If you are in charge of the Jaguars, what would you do?

INDIANAPOLIS, IN - MARCH 02: Tight end T.J. Hockenson of Iowa works out during day three of the NFL Combine at Lucas Oil Stadium on March 2, 2019 in Indianapolis, Indiana. (Photo by Joe Robbins/Getty Images)
INDIANAPOLIS, IN - MARCH 02: Tight end T.J. Hockenson of Iowa works out during day three of the NFL Combine at Lucas Oil Stadium on March 2, 2019 in Indianapolis, Indiana. (Photo by Joe Robbins/Getty Images) /

The Jaguars have multiple needs across their offense that must be addressed in free agency and through the NFL draft.

The number one concern, the number one question, and the number one priority – is a quarterback for the Jacksonville Jaguars. It has been reported that the team is moving on from Blake Bortles. So, what are the options at quarterback?

Quarterbacks who are expected to be available in free agency – Nick Foles is considered the best available, but he’s not the only free agent with starting experience. Teddy Bridgewater, Matt Cassel, Ryan Fitzpatrick, Robert Griffin III, Josh McCown, Brock Osweiler, Mark Sanchez, Trevor Siemian, Geno Smith, and Tyrod Taylor all have starting experience in the NFL.

Some have significant starting experience. Some were high first-round draft picks. All are no longer starting for their original teams, nor are they starting for their current teams. That includes Foles.

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Let’s assume for the sake of this article that the Jaguars are focused only on Foles. What does he bring to the table? What is his history in the NFL? How successful can the Jaguars expect him to be based on his NFL experience?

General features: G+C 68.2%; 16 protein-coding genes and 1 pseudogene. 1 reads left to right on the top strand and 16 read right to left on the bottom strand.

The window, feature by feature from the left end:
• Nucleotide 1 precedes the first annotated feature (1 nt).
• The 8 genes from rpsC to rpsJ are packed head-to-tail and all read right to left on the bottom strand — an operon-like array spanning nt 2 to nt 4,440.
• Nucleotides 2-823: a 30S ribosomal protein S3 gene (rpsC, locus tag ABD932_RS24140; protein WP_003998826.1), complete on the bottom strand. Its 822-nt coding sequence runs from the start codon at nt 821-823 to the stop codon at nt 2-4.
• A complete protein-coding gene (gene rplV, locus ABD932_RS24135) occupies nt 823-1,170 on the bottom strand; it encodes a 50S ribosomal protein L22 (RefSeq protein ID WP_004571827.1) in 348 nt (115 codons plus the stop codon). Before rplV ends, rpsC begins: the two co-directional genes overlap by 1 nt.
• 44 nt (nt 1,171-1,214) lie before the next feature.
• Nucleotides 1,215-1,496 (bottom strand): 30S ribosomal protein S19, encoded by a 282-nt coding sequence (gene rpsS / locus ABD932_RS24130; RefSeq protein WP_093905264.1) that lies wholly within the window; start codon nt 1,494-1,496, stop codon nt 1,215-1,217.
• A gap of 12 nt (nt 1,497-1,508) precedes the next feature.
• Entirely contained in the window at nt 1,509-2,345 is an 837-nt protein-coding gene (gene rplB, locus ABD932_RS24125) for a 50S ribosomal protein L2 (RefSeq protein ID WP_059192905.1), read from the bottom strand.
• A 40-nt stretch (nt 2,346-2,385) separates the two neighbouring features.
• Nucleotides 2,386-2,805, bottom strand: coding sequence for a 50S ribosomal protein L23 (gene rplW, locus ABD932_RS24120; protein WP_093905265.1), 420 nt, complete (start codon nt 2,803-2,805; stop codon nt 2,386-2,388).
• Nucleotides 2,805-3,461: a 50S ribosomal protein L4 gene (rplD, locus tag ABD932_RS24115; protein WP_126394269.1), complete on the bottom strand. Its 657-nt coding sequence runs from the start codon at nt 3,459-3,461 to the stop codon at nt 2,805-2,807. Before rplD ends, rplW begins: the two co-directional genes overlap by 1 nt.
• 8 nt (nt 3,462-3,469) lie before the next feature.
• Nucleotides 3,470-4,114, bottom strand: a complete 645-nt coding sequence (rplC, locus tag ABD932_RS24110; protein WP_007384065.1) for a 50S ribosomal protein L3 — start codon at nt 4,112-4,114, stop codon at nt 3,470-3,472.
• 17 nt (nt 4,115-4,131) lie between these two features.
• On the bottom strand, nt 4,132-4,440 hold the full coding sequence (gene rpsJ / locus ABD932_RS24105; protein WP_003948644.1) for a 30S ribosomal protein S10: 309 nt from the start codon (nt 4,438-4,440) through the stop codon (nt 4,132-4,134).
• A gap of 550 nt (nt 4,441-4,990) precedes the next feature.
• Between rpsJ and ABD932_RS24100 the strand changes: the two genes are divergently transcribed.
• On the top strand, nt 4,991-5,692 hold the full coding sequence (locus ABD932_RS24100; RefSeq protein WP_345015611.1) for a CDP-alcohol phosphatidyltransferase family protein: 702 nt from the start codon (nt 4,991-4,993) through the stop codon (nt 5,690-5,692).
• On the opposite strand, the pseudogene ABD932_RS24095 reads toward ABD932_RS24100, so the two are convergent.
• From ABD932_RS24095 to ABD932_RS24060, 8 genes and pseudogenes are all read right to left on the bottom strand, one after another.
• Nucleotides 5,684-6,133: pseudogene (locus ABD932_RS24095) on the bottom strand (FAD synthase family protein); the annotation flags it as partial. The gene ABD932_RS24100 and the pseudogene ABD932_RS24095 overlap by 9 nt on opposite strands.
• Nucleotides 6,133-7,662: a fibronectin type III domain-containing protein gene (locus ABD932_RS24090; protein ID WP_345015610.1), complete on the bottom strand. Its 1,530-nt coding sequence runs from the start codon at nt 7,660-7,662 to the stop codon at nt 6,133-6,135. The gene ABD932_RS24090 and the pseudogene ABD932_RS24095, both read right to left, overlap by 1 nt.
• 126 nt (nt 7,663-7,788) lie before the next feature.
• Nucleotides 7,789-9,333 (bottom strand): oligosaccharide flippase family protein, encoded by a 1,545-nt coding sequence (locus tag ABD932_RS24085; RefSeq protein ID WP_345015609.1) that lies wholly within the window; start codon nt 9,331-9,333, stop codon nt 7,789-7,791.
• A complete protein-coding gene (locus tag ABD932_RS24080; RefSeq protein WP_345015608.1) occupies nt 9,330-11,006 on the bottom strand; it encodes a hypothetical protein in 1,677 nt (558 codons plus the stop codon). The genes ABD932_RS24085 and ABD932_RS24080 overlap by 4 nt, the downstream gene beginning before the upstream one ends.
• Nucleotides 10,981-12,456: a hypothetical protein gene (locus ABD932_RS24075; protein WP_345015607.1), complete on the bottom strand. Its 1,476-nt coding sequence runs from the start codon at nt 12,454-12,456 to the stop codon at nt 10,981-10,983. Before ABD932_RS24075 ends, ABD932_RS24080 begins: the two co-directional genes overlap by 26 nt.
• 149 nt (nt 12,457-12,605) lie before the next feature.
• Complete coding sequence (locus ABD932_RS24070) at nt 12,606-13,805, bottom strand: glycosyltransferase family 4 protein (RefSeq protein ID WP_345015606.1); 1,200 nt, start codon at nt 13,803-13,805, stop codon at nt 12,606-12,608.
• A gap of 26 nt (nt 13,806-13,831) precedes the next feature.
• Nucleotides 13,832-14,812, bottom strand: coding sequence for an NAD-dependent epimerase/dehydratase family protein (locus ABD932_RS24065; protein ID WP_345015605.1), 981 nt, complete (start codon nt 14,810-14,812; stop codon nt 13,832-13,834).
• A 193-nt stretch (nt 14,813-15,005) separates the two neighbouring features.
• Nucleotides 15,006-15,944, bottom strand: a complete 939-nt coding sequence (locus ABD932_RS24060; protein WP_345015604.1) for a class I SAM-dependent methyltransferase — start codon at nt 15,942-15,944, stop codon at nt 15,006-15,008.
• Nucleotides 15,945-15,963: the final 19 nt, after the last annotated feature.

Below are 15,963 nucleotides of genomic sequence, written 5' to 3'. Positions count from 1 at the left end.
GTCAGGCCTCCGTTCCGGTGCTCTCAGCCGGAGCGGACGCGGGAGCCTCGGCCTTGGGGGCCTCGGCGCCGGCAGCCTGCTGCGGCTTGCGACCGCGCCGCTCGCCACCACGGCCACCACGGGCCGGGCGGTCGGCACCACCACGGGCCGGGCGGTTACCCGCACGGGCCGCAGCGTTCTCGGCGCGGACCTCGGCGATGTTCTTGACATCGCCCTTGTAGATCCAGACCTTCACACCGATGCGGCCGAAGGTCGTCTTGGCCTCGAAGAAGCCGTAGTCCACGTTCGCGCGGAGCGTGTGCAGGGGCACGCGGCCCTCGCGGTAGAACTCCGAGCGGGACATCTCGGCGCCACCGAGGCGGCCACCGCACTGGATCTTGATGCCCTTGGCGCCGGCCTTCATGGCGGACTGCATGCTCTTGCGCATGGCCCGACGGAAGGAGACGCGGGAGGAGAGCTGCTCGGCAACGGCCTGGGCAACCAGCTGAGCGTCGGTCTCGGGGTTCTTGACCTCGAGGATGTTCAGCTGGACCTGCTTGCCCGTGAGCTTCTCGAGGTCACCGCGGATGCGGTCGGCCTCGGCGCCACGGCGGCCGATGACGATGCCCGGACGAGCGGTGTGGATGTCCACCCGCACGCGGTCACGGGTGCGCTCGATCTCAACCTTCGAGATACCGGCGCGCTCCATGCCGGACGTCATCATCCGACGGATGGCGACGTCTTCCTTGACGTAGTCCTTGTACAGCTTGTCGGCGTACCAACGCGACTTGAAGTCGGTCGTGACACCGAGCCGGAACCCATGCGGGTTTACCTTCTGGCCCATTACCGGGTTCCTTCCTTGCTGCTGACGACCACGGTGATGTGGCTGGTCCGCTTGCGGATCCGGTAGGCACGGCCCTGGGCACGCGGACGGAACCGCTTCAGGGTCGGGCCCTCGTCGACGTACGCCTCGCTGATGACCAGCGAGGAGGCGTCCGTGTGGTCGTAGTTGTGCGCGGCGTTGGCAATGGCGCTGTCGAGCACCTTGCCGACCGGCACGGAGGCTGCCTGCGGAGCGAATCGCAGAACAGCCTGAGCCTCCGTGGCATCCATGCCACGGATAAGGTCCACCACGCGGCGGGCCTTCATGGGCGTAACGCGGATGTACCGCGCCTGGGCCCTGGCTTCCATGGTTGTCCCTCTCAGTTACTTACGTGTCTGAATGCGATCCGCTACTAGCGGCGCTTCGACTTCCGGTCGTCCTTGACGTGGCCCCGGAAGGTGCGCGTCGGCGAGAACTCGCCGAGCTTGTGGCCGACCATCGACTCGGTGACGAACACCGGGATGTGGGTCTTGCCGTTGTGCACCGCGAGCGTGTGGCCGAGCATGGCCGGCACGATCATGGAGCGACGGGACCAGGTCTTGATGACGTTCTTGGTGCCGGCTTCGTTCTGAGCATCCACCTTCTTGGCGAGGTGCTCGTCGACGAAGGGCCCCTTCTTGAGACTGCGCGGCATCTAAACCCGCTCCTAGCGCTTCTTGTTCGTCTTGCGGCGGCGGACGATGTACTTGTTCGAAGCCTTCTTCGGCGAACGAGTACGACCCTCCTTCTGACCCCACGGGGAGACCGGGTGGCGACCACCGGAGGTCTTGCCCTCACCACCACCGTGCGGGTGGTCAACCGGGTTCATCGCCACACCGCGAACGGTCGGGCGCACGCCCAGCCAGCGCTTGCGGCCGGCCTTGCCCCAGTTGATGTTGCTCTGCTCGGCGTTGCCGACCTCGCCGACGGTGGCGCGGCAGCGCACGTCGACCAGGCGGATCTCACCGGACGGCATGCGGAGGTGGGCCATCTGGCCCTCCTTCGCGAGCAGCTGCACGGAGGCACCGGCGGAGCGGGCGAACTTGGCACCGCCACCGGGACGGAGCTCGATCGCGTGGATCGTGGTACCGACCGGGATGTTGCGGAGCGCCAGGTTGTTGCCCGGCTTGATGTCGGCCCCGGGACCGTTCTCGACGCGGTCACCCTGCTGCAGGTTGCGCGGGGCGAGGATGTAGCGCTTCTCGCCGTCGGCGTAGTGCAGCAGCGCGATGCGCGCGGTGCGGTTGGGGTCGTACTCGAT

In 2012, after being drafted in the third round by Philadelphia, he started the final six games due to an injury to Michael Vick. His record was 1-5. His offensive line was ranked 19th, his running back was LeSean McCoy, and his main wide receiver was DeSean Jackson.

In 2013, he once again started after an injury to Vick, going 8-2 as the starter. The Eagles won the NFC East that year but lost in the Wild Card round. Their offensive line was the number one ranked line that year and McCoy won the NFL rushing title. They also still had Jackson, one of the top wide receivers in the NFL.

That’s worth saying again: the number one offensive line, the number one running back, and one of the top wide receivers….and they lost to a wild card team.

He got his first starting job in 2014, for Philadelphia, where he went 6-2 before being injured in game nine. He once again had a successful offense, with the O-line, ranked second overall, LeSean McCoy again at running back, and Jeremy Maclin and Jordan Matthews as top wide receivers.

He started again in 2015, but this time with the St. Louis Rams. He once again had a top running back, Todd Gurley, wide receivers Tavon Austin, Kenny Britt, and Wes Welker, and tight ends Jared Cook and Lance Kendricks. Those are some pretty good weapons. However, his record in 11 starts was 4-7 with the offensive line ranked 28th that year.

In 2016 he was the back-up to Alex Smith in Kansas City and had one win in his only start.

2017 was his magical year – Super Bowl Champion and MVP! He was the backup until Carson Wentz got injured in week 14. Foles started the last three games, going 2-1, and then winning the Super Bowl. His running backs were LeGarrette Blount and his wide receivers were Nelson Agholor, Alshon Jeffery, and Torrey Smith, and his tight ends were Trey Burton and Zach Ertz. Also, the Eagles offensive line was once again ranked number one.

This past season, 2018, he once again backed up Wentz until he got injured. Foles started the last five games going 4-1, with an offensive line ranked fifth, running back Darren Sproles, wide receivers Agholor, Jeffery, Matthews, Golden Tate, and Mike Wallace, and Ertz and Dallas Goedert.

It’s this simple: with top offensive lines, running backs, wide receivers, and tight ends, Foles has had success. Without them, he has not had success.

Conclusion: Foles is not worth signing to be the starting quarterback. If the Jaguars had offense lines, running backs, wide receivers, and tight ends like those Foles had, Bortles would already have at least one ring.